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Key Issues for Implementation of Chinese Open Government Information Regulations


Suzanne J. Piotrowski is an associate professor of public affairs and administration at Rutgers University–Newark. She researches and teaches about governmental transparency and ethics. She is currently researching variations in municipal-level transparency. In 2009, she was named a Bosch Fellow for the Transatlantic Policy Consortium colloquium in Jönköping, Sweden.

Yahong Zhang is an assistant professor in the School of Public Affairs and Administration at Rutgers University–Newark. Her research interests include the policy-making role of public administrators, leadership in public organizations, and women's leadership in the public sector.

Weiwei Lin is a doctoral candidate in the School of Public Affairs and Administration at Rutgers University–Newark. Her primary research interests are nonprofit finance and management, nonprofit performance measurement, and comparative public and nonprofit administration. She is also involved in studies on public administration education, the government–nonprofit relationship, and e-government.

Wenxuan Yu is an assistant professor of public administration in the School of Humanities and Social Sciences at Nanyang Technological University, Singapore. He received his doctorate in public administration from Rutgers University–Newark. His research interests include public sector performance management, citizen participation, e-government, and comparative public administration. He has been actively involved in academic exchanges among China, the United States, and Singapore.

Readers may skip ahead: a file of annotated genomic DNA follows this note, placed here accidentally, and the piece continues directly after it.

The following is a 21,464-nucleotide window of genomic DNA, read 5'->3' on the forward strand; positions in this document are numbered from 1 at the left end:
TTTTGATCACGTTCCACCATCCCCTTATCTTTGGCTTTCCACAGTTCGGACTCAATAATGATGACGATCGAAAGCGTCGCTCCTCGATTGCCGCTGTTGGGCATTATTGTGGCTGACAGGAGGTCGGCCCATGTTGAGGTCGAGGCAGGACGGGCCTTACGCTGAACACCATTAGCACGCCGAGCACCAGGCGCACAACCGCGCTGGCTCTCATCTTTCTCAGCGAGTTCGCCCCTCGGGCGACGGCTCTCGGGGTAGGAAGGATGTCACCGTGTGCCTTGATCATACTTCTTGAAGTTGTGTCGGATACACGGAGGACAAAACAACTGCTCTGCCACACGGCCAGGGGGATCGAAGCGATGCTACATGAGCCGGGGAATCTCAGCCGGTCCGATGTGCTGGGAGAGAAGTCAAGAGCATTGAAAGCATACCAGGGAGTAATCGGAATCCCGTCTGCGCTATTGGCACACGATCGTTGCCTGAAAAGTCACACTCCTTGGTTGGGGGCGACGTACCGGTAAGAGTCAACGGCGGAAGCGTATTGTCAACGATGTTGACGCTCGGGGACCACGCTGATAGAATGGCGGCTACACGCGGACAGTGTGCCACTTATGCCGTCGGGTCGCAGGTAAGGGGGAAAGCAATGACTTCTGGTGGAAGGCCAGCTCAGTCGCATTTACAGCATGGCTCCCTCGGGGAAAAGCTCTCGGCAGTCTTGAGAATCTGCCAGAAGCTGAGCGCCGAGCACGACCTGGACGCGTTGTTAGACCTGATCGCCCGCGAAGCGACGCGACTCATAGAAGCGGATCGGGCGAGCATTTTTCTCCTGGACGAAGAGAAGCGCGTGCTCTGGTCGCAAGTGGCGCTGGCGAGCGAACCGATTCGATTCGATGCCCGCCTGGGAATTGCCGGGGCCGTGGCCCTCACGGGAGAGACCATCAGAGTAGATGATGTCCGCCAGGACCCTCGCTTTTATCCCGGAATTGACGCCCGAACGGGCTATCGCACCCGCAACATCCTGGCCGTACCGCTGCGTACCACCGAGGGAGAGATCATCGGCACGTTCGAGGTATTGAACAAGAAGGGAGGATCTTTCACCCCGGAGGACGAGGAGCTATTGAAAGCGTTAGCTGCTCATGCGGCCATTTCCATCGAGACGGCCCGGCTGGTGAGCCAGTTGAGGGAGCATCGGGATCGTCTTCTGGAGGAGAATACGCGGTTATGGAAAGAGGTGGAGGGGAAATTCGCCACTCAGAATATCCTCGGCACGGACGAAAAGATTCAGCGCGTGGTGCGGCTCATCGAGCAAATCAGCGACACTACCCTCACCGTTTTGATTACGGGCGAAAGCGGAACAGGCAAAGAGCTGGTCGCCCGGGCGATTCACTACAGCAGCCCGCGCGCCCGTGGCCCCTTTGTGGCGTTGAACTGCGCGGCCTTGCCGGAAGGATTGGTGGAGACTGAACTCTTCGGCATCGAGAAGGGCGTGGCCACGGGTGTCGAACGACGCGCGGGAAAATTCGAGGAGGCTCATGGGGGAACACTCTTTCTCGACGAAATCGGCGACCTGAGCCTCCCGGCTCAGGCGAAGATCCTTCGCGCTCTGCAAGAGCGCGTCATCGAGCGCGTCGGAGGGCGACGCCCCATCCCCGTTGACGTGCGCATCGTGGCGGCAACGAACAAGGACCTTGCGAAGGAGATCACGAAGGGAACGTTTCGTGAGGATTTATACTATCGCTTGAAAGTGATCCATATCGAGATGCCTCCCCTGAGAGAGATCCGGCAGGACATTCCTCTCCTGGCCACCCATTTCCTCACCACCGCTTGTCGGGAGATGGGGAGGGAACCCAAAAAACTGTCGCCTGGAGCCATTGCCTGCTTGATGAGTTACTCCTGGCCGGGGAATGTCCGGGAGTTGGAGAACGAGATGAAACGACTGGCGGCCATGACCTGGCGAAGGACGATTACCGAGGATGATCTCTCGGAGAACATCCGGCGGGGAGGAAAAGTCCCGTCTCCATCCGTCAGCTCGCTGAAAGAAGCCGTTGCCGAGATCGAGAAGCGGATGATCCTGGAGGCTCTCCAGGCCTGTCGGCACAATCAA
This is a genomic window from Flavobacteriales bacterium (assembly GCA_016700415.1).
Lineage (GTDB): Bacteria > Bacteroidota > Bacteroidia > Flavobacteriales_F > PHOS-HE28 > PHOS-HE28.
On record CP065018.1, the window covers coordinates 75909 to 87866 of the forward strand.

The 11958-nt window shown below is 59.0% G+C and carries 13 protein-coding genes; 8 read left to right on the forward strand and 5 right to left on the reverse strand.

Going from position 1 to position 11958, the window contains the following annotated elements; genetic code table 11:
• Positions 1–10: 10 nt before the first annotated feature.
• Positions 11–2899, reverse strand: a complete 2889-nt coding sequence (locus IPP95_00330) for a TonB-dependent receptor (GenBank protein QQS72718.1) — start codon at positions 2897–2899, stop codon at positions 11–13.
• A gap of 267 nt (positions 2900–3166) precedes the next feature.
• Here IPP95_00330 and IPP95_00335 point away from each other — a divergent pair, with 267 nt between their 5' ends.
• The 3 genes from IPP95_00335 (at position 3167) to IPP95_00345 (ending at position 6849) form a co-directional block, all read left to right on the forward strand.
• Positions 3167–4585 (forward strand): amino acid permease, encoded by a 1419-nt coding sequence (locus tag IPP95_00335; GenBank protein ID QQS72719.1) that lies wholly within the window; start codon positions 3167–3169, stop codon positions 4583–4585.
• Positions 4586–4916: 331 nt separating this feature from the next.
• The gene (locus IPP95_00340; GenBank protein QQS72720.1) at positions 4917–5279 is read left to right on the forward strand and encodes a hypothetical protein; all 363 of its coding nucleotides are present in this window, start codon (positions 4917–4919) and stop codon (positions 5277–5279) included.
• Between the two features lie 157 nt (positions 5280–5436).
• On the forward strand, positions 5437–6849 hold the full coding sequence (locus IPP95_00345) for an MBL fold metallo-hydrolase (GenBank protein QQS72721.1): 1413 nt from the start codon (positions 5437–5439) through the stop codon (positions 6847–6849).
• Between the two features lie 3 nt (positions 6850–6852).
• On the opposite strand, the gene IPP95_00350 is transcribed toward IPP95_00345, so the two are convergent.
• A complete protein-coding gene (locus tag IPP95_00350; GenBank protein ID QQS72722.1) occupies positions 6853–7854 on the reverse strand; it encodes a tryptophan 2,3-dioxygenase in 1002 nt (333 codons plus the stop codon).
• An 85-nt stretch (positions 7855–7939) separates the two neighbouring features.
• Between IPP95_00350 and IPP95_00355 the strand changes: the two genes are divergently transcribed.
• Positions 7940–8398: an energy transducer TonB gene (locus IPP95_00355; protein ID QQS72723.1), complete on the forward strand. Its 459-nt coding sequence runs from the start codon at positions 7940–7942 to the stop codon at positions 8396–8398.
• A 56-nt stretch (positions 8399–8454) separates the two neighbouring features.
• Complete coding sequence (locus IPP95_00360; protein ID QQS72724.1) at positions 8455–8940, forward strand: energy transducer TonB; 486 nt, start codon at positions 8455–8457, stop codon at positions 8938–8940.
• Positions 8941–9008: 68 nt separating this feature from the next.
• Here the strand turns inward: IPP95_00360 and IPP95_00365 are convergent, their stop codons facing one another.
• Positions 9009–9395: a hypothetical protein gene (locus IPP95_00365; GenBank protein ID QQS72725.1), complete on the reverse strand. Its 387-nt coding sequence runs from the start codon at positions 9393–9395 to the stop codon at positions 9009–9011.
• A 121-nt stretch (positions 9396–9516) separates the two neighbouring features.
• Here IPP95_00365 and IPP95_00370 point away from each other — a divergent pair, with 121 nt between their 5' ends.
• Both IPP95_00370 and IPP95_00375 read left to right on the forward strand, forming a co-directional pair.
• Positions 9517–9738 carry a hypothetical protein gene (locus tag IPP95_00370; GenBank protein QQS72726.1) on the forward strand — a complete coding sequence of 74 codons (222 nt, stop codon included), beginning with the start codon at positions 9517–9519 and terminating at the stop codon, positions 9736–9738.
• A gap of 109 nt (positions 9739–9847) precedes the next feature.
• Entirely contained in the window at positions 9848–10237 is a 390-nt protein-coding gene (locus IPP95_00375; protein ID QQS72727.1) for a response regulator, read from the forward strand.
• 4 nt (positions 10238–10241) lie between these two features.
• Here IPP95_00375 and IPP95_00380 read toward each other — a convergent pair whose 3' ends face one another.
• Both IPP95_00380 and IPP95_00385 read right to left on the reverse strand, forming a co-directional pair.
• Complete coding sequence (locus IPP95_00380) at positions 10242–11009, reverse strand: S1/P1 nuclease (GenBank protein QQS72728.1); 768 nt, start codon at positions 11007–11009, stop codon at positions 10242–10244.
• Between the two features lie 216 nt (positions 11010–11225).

The Chinese context is in many ways fundamentally different from other countries where freedom of information laws and regulations are currently implemented. The authors, Suzanne Piotrowski, Yahong Zhang, and Weiwei Lin of Rutgers University – Newark, and Wenxuan Yu of Nanyang Technological University, Singapore, identify the primary issues surrounding implementation of China’s new Open Government Information (OGI) regulations and compare the key concerns with those that have emerged in other contexts. The research included a survey of mid- and upper-level Chinese government bureaucrats. The authors compare their findings to an established international framework of freedom of information implementation. The essay concludes that while the Chinese context is unique, the key issues surrounding implementation of the OGI regulations mirror in many ways what is found in other countries.